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Low-budget shocker Mohawk tells a tale of historical horror

Low-budget shocker Mohawk tells a tale of historical horror

726 1024 MovieLoversMontana
by Joseph Shelton 
                Thank God for little blessings, like the laughter of children, the smell of rain, and independent sci-fi and horror films. Let everyone else have their The Greatest Showman (out now on DVD and Blu-Ray at Movie Lovers!) and their Avengers. I’m happy with my The Beast of Yucca Flat, or Yor: The Hunter From the Future. What those gems lack in production values they make up for in chutzpah. While the rest of American cinema plumbs the bottom of the barrel for new romantic comedy ideas or for as-yet-unadapted superheros to make films out of, independent horror films answer society’s really tough questions, like: what are some really nasty ways to die?
                Take for an example the recent revenge thriller Mohawk, set in the colonial America of the 18th century, in which a menage a trois of unlikely lovers – a British lad, a Mohican warrior woman named Oak and another Mohawk youth named Calvin – battle a small contingent of bloodthirsty colonists through an increasingly surreal and dream-like evocation of New England. Real-life Mohican woman Kaniehtiio Horn brings a steely intensity to her performance as the fierce Oak (she’s not just the star, but also the historical consultant), while horror stalwart Ezra Buzzington is terrific as the requisite baddy, Colonel Holt. WWE legend Jonathan Huber rounds out the cast as only professional-wrestlers-turned-actors can.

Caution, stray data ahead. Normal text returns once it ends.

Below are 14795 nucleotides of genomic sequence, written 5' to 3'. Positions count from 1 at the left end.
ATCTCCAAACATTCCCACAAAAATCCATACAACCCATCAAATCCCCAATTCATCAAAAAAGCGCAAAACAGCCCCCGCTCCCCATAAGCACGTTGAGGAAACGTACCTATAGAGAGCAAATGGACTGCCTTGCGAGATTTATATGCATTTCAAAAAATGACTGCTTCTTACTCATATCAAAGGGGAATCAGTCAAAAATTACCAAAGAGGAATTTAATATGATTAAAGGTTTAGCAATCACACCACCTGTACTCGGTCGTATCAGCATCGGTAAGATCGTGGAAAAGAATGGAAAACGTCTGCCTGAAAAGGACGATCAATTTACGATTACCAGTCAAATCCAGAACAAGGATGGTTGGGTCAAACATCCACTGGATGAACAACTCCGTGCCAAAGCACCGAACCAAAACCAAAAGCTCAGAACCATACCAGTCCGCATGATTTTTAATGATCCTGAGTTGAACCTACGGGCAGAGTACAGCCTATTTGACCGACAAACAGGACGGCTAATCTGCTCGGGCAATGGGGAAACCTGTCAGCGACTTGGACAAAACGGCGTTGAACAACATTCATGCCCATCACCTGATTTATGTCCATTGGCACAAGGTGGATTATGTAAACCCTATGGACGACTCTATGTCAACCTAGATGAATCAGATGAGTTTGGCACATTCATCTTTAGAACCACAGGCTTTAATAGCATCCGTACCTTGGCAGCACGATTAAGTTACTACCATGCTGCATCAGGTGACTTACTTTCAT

Here director and co-writer Ted Geoghegan exceeds the ambition on display on his previous effort, We Are Still Here. That one was a nifty haunted house movie with some neat twists – this is a haunted country movie, in which the sins of the past are the scariest ghosts of all. If that lofty ambition sometimes outstrips the film’s production values, so be it. After all, shouldn’t a movie’s reach exceed its grasp? Do the costumes feel as authentic as, say, Michael Mann’s Last of the Mohicans, or the artsy Canadian frontier bummer Black Robe? Hardly. Do its young stars sound like they were raised 300 years ago? Not exactly. But Mohawk has got it where it counts, which is, of course, horrifically memorable practical gore effects, the raison d’etre of indie horror movies since the dawn of time. 
                Put it this way, weary moviegoers: Mohawk, and movies like it, should be like a balm to those tired of the same-old stuff. Forgive the roughness around its edges, and it just might surprise you.  

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